During the course of this year, N.C. A&T Chancellor Harold Martin tried to reach out to Obama and invite him to speak at the May graduation ceremony.
But it wasn’t until last week that N.C. A&T received a call regarding the Obama administration’s decision. The White House told the university that Michelle Obama, not her husband, would be speaking at the address.
The White House officially announced Wednesday that the first lady would be speaking at N.C. A&T’s graduation. Compensation for the commencement address has not been requested.
Greensboro Coliseum will host the graduation ceremony with the first lady and about 1,100 N.C. A&T graduates.
The university is expecting an increase in attendants to hear Michelle Obama speak. The president is not expected to be in attendance.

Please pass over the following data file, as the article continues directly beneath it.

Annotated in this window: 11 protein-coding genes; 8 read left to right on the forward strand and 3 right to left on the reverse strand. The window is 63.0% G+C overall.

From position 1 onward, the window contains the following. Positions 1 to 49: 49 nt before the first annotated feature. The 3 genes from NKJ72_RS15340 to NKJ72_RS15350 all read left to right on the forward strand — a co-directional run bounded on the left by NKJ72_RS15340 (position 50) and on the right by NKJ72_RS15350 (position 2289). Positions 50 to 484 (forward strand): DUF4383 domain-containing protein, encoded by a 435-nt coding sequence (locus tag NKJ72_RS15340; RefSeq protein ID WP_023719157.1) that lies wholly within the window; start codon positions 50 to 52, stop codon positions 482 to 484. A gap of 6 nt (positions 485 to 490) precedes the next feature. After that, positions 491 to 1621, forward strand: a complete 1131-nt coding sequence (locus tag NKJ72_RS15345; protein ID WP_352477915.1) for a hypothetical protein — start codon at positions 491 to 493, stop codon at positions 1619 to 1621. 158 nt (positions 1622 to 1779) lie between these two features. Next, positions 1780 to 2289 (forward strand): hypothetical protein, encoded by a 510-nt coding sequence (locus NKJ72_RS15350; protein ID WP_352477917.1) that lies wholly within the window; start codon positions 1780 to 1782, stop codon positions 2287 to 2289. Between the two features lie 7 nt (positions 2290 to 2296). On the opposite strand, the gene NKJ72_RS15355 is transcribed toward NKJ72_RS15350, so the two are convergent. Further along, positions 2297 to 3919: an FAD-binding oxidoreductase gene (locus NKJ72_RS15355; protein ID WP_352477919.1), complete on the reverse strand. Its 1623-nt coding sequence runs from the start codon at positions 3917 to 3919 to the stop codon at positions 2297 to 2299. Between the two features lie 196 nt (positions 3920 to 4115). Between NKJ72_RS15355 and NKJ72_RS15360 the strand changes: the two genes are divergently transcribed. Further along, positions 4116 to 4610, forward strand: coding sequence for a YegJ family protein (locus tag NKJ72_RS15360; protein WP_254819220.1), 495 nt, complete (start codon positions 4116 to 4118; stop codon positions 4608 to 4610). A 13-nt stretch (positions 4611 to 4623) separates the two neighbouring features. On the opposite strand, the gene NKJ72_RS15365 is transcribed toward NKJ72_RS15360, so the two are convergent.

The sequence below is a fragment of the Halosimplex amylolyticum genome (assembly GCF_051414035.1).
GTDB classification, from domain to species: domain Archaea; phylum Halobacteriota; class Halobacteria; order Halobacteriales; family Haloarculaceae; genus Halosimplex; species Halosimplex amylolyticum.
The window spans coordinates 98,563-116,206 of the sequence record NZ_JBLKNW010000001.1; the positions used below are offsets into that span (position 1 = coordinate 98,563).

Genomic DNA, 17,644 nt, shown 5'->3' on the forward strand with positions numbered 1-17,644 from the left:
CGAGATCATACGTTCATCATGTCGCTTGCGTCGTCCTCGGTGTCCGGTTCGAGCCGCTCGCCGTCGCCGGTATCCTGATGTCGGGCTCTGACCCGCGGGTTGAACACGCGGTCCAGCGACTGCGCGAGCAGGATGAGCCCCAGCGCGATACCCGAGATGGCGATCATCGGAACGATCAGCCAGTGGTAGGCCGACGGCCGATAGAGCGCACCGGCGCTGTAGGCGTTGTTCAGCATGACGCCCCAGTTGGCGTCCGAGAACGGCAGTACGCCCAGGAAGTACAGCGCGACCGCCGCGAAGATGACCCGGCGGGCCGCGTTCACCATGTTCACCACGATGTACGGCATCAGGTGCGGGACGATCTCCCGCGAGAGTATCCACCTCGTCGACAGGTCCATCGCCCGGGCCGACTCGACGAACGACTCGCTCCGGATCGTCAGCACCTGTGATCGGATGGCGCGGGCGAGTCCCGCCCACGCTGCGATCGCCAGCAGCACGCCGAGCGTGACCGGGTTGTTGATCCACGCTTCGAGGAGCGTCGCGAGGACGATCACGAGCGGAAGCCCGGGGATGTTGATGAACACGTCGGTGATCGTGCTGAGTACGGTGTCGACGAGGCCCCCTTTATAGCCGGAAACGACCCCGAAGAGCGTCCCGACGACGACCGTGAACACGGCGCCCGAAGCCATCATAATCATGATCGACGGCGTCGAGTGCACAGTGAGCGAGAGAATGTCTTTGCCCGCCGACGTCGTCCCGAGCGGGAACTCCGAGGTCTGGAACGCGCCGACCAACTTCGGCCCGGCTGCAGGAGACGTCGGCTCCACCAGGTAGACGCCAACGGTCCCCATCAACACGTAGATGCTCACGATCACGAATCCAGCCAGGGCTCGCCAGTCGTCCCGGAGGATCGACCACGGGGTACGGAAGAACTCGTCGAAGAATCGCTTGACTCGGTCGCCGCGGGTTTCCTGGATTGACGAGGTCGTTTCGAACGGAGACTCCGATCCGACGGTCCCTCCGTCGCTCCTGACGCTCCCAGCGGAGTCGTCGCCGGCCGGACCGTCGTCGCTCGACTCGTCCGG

Previously, the university hosted Donna Brazile, a political analyst for the Democratic Party, at its December commencement and Randal Pinkett, co-founder, chairman and CEO of BCT Partners, for its spring 2011 ceremony.
“Twitter says the student body is really excited. As a campus community, we are excited and absolutely pleased,” said Nicole Pride, associate vice chancellor for university relations.
Joseph said he saw tweets from people worried about not being able to get into the graduation ceremony because of the high profile status of the speaker.
“People were saying, ‘It’s going to be a circus,’” he said.
James Stimson, professor of political science at UNC-CH, said in an email that the Obama administration’s decision to have Michelle speak at N.C. A&T isn’t without political motivation.
“Everything the president and first lady do during campaign season is calculated for political goals,” he said.
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